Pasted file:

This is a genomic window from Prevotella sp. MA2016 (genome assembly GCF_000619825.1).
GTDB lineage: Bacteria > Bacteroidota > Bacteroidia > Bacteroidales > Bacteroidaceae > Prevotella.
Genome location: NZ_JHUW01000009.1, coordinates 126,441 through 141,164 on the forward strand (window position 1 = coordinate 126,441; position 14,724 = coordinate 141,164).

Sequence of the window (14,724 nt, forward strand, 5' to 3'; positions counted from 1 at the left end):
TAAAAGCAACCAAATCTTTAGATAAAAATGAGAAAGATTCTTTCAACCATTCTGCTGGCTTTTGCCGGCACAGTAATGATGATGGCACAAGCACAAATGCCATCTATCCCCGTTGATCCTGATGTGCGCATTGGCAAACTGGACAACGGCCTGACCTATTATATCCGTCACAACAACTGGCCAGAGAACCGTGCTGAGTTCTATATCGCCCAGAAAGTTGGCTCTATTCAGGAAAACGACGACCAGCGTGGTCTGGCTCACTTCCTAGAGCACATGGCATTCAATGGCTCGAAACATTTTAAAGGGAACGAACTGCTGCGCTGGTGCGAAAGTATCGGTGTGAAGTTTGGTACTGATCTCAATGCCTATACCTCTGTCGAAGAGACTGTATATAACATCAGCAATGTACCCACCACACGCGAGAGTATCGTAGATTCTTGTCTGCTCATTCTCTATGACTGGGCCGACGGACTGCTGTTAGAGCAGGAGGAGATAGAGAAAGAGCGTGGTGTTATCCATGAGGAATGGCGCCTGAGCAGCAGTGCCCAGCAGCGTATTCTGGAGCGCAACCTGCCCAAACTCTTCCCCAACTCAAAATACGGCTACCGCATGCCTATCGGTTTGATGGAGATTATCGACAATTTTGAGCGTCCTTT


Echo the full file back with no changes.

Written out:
This is a genomic window from Prevotella sp. MA2016 (genome assembly GCF_000619825.1).
GTDB lineage: Bacteria > Bacteroidota > Bacteroidia > Bacteroidales > Bacteroidaceae > Prevotella.
Genome location: NZ_JHUW01000009.1, coordinates 126,441 through 141,164 on the forward strand (window position 1 = coordinate 126,441; position 14,724 = coordinate 141,164).

Sequence of the window (14,724 nt, forward strand, 5' to 3'; positions counted from 1 at the left end):
TAAAAGCAACCAAATCTTTAGATAAAAATGAGAAAGATTCTTTCAACCATTCTGCTGGCTTTTGCCGGCACAGTAATGATGATGGCACAAGCACAAATGCCATCTATCCCCGTTGATCCTGATGTGCGCATTGGCAAACTGGACAACGGCCTGACCTATTATATCCGTCACAACAACTGGCCAGAGAACCGTGCTGAGTTCTATATCGCCCAGAAAGTTGGCTCTATTCAGGAAAACGACGACCAGCGTGGTCTGGCTCACTTCCTAGAGCACATGGCATTCAATGGCTCGAAACATTTTAAAGGGAACGAACTGCTGCGCTGGTGCGAAAGTATCGGTGTGAAGTTTGGTACTGATCTCAATGCCTATACCTCTGTCGAAGAGACTGTATATAACATCAGCAATGTACCCACCACACGCGAGAGTATCGTAGATTCTTGTCTGCTCATTCTCTATGACTGGGCCGACGGACTGCTGTTAGAGCAGGAGGAGATAGAGAAAGAGCGTGGTGTTATCCATGAGGAATGGCGCCTGAGCAGCAGTGCCCAGCAGCGTATTCTGGAGCGCAACCTGCCCAAACTCTTCCCCAACTCAAAATACGGCTACCGCATGCCTATCGGTTTGATGGAGATTATCGACAATTTTGAGCGTCCTTT